Needless to say, I get addicted to electronic mail as well. Well, until this summer. Until I started really sifting through some things in my life: Why am I so set on lists? Why do I continuously glorify being busy? Why do I, like this blog and the countless others I’ve started, allow things I enjoy to become tasks, to-do items, obligations?

I’m culling my inbox. I’m finally taking that big, adult step: calling people I won’t donate to & asking them not to send me free mailing labels & surveys anymore. I’m thinning things out & keeping those I actually read.

So what am I keeping? What do I read? Glad you asked. Okay, glad I’m pretending you asked.

My Inbox

Modern Farmer + Taproot: These two magazines are (1) new, (2) gorgeous & (3) filled with a fun, interesting, stimulating mix of content. So far, I’m only reading them online, but they’re the first I’ll subscribe to when I have discretionarily spending & splurging on Taproot when I find it at the co-op.

Urban Farm: A great print magazine (that actually had a feature on the Orchard in its May/June issue, be still my heart) that also has really great online content + a fun newsletter for your inbox. Their categories are perfect for getting right at what your interested in & finding both good resources & intriguing stories.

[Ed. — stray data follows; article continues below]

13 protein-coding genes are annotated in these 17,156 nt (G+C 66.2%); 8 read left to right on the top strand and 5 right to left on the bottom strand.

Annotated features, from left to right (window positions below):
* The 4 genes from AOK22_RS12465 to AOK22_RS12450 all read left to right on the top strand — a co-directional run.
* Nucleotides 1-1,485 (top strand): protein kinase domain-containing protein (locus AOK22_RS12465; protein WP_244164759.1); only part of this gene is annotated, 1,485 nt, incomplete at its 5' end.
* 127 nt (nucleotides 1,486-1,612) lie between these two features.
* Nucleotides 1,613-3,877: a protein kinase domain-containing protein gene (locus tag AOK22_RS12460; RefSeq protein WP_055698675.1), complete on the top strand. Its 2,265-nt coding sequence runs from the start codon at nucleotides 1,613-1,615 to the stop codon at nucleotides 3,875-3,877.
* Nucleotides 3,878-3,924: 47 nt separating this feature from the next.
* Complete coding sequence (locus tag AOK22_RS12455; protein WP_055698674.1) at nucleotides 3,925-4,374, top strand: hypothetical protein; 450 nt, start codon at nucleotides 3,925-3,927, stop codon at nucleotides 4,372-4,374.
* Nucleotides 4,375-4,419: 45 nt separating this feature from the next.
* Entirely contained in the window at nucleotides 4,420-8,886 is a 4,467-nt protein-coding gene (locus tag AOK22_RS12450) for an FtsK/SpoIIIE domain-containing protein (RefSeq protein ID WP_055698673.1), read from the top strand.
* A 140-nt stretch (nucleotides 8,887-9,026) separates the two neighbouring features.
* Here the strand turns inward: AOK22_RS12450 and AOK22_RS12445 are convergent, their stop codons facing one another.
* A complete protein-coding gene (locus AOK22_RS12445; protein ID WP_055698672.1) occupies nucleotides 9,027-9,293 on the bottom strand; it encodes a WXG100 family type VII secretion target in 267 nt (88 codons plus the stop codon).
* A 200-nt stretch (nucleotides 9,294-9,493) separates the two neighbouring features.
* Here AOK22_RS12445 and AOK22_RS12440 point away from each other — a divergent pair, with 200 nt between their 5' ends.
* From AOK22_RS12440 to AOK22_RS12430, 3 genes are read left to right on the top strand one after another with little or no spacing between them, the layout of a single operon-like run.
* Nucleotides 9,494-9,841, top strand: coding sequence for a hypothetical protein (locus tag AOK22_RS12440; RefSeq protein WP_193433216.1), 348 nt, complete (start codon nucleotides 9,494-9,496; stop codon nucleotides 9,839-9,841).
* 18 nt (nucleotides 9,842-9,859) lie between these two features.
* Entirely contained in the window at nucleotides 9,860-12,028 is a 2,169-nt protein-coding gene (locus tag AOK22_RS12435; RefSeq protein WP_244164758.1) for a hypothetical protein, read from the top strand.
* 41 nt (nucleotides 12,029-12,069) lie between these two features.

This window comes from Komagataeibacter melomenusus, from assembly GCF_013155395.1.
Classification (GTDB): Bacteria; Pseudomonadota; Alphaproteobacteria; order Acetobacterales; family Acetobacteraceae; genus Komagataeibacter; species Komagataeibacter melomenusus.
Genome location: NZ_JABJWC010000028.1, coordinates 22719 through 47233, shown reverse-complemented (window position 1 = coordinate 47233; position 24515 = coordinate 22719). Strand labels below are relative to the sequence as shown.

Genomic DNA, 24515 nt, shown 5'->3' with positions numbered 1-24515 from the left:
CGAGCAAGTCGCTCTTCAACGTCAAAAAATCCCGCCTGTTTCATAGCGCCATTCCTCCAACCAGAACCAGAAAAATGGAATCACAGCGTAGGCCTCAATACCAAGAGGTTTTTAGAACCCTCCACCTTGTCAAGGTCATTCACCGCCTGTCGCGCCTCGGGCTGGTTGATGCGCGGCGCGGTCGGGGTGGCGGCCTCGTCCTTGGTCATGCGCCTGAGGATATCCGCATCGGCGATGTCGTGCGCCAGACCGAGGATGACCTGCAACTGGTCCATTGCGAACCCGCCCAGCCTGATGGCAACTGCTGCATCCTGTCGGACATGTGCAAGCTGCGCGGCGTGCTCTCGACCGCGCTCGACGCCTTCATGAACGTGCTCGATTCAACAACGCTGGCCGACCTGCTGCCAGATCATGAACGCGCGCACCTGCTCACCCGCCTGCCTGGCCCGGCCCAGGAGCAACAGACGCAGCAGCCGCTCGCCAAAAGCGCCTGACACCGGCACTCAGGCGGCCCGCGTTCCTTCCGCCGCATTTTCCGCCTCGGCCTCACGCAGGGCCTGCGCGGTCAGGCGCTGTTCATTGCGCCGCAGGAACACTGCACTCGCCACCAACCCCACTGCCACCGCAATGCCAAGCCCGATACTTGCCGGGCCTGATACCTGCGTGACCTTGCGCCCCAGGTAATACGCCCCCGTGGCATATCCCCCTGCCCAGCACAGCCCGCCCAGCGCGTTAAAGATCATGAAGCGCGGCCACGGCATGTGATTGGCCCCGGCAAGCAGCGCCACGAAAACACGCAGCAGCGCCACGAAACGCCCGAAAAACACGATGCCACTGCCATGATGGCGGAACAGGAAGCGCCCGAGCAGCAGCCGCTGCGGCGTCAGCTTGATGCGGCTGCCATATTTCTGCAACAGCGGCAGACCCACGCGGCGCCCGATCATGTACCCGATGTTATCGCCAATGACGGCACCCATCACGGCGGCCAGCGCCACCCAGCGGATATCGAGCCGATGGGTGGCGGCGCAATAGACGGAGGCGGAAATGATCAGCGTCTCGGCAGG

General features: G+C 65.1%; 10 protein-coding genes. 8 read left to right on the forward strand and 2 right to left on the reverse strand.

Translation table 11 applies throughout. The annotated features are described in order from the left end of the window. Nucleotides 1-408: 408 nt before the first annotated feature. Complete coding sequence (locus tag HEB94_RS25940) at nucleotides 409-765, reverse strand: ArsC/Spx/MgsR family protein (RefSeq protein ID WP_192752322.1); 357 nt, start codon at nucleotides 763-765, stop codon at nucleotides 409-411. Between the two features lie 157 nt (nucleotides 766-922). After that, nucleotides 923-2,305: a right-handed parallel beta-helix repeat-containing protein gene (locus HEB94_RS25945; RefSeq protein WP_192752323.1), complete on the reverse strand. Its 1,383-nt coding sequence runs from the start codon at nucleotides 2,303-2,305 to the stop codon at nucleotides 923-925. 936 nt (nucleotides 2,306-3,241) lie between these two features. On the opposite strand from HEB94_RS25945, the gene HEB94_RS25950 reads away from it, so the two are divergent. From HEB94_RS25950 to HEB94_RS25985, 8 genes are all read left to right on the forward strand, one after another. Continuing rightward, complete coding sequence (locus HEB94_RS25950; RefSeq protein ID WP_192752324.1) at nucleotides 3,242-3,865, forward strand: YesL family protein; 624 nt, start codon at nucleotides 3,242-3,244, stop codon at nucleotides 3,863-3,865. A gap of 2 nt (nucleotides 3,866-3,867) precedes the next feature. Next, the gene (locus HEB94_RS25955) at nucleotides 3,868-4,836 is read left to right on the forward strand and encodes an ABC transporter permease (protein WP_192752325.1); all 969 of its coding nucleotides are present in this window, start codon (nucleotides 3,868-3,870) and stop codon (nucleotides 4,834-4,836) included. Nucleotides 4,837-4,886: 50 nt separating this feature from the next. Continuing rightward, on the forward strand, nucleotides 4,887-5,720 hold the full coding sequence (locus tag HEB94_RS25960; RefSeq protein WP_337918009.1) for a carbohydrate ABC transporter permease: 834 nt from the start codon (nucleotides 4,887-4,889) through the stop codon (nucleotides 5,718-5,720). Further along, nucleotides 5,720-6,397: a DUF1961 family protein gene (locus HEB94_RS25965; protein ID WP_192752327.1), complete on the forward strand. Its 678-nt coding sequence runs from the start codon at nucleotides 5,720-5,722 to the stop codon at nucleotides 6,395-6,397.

GOOD: This magazine/social network has a great daily newsletter & is just awesome. It tries to build community by pooling content, encouraging discussion & giving you tasks. (I know–you’re shocked I’m into this type of thing.) You can follow topics your passionate about & see what communities are doing to enact change.

My feedly

Civil Eats: This is the best place to learn what young professionals in the world of food policy & sustainable agriculture are up to. Learn more about the world of agriculture as a business, a social movement, a way of living & a job market.

The Salt: Policy + food trivia + science + this amazing feature called “Sandwich Monday” = one of the most accessible, genuinely entertaining blogs dealing with food, agriculture & policy. They almost trick you into learning things.

Austerity Kitchen: Sometimes poetry, sometimes history, sometimes bizarre stories. Always awesome reading, as is most of The New Inquiry.

Joy the Baker + Minimalist Baker + Happyolks + My New Roots: Get your bake on, folks. These are my go-to resources for fresh, healthy, joyous goodies to share with friends. The photography is inspiring; the recipes are largely simple; the ingredients are mostly accessible & highly adaptable.

Our mailbox

River Teeth, the New Yorker, Poetry, Game Informer. (Guess which one of these is mine? Okay, I love the New Yorker, & my goal for August is to start reading it again. But seriously. We’re closer to 30 than 20, & Game Informer comes to our mailbox. To be fair, he didn’t subscribe, per say; it came free with his video game-buying card thing.) This year, I’m insanely excited to announce that we’ll be adding our local paper to the list. And, if I start pooping money, we’ll get the New York Times… or at least the weekender version.